Quirks & Quarks

Will coral reef islands rise or fall? It's a greenhouse-gas paradox

Coral reef islands like those in Kiribati or the Maldives may actually benefit from rising sea levels, provided the coral is healthy

Coral reef islands could actually benefit from rising sea levels, provided the coral is healthy

Coral reef rim islands, Huvadhoo Atoll, Maldives (Paul Kench)

Fears that sea-level rise associated with climate change could drown low-lying coral islands, may not come to pass. Research is suggesting that these islands could grow as sea level rises, as long as there's something to make them out of.

Will the Maldives keep their heads above water?

400,000 people live in The Maldives, a south Asian country made up of a chain of 26 coral atolls, or ring-shaped coral reefs islands. The Maldives is also the lowest country in the world, with the highest point in the nation at just 2.4 metres above sea-level. So there has been a great deal of concern that with climate-change driven sea level rise, these islands would sink beneath the waves.

But a new study led by Holly East, a lecturer in Physical Geography at Northumbria University in England, has found that rising sea levels could actually help build, rather than destroy coral reef islands like The Maldives.

Mainadhoo Island, one of the reef islands studied is only about one metre above sea level. (Holly East)

Climate change may lead to coral island formation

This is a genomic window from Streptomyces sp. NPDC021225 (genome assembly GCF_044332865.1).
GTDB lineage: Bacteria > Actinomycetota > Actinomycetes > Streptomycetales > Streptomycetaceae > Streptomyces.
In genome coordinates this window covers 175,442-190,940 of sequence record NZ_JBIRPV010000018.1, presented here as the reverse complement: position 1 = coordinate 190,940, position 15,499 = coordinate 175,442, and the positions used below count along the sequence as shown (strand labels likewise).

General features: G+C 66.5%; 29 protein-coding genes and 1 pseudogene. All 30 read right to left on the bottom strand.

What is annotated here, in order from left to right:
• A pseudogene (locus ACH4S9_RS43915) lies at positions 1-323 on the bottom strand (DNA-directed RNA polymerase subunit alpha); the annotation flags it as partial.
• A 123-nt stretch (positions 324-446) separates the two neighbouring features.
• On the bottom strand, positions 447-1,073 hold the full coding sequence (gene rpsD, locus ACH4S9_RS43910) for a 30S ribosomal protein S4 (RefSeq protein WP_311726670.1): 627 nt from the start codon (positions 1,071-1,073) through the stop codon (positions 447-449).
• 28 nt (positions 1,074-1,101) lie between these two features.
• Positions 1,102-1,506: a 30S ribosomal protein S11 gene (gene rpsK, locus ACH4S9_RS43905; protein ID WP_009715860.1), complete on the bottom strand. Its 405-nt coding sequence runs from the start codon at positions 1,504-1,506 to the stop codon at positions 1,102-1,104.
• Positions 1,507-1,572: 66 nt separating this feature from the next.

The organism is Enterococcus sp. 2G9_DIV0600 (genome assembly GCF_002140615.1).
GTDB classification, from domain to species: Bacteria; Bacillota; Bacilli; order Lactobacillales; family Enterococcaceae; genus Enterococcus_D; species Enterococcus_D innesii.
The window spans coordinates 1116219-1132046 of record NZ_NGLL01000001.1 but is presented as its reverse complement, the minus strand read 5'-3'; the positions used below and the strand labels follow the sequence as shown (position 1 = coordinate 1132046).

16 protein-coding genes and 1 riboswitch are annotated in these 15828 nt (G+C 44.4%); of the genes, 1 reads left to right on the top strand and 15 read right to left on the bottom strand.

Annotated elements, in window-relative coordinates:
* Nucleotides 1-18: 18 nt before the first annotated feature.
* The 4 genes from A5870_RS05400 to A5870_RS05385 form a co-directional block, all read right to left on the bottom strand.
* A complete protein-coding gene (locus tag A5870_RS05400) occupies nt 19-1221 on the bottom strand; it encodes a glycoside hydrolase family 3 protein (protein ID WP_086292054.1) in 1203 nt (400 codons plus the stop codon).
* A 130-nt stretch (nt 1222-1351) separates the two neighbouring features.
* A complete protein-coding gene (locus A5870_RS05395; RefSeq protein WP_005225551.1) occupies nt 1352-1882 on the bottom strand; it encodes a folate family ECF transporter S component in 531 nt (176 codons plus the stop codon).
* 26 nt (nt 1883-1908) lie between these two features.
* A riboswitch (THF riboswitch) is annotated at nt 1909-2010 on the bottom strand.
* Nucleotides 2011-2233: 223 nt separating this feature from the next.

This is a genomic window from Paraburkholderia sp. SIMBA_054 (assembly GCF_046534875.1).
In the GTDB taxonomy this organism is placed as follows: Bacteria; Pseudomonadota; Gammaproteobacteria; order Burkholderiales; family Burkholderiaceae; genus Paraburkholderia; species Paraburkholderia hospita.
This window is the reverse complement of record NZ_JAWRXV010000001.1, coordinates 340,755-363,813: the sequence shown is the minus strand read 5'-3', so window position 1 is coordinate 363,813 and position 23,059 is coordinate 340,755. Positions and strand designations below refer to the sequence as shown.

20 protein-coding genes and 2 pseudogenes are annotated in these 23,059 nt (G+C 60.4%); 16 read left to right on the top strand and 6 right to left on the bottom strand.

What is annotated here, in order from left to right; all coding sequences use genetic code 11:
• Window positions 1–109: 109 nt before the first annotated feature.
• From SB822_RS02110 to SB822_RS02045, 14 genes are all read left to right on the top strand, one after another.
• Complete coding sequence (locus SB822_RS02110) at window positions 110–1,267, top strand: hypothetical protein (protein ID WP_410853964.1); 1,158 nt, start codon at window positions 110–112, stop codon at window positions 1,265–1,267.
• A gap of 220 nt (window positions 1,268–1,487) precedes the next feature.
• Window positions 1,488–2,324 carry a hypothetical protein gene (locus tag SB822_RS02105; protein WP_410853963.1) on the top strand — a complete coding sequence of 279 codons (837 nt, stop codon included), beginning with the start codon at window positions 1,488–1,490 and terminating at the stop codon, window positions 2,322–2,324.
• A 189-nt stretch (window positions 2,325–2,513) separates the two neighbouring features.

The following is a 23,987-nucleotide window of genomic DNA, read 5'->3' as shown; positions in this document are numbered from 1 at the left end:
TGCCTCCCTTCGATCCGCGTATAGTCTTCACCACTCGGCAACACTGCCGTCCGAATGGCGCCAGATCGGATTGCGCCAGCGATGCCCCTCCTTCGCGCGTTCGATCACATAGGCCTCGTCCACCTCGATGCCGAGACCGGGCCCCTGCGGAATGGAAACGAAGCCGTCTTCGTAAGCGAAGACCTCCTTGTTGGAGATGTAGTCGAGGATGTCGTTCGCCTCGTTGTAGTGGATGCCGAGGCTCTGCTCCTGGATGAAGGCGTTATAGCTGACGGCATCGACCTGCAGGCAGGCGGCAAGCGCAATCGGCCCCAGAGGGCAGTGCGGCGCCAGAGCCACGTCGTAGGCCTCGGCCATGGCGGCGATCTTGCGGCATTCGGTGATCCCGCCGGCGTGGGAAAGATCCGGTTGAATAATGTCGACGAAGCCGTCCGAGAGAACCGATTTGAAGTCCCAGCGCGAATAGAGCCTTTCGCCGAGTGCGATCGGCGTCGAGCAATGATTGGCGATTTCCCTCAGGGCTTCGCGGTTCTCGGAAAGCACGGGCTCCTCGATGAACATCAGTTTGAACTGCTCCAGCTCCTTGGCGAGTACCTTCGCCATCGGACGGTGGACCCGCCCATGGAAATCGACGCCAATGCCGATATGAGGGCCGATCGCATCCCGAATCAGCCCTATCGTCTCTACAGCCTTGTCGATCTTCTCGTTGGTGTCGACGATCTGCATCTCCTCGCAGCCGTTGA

Coral reef islands form in different ways depending on whether sea levels are rising or falling. Rising sea levels bring large waves that are powerful enough to break off pieces of coral from the atoll's reef. Over time, these broken pieces, along with sand from the reef, build up to form islands.  

By drilling down to the very foundation — a point below live coral in the surrounding ocean — scientists were able to figure out how and when the islands that make up The Maldives formed.

Radiocarbon dating of sediments in core samples suggest a key phase of island building occurred between 4,200 and 1,600 years ago. Those samples also indicate that sea levels were actually 0.5 metres higher than present-day levels. In other words, the islands formed at a time of higher sea level.

This suggests that rising sea levels associated with climate change might not doom these coral islands. It might just jump-start the same process that formed them, so that they grow higher.

Holly East takes cores sample from a reef island. (Yiqing Liang)

If it sounds too good to be true...

The optimism that comes with the fact that rising sea levels may actually create the perfect conditions for reef-island building, comes with at least one caveat. In order for this process to occur, the coral needs to be healthy to provide 'building materials' for the islands. 

Corals today face a range of threats thanks to greenhouse gases and climate change. Increasing water temperature and ocean acidity are destroying reefs around the world. Holly East says "if the reef is unhealthy, we could end up with the perfect building conditions but not the bricks."   

Using a laser level to survey island topography. (Holly East)


To encourage thoughtful and respectful conversations, first and last names will appear with each submission to CBC/Radio-Canada's online communities (except in children and youth-oriented communities). Pseudonyms will no longer be permitted.

By submitting a comment, you accept that CBC has the right to reproduce and publish that comment in whole or in part, in any manner CBC chooses. Please note that CBC does not endorse the opinions expressed in comments. Comments on this story are moderated according to our Submission Guidelines. Comments are welcome while open. We reserve the right to close comments at any time.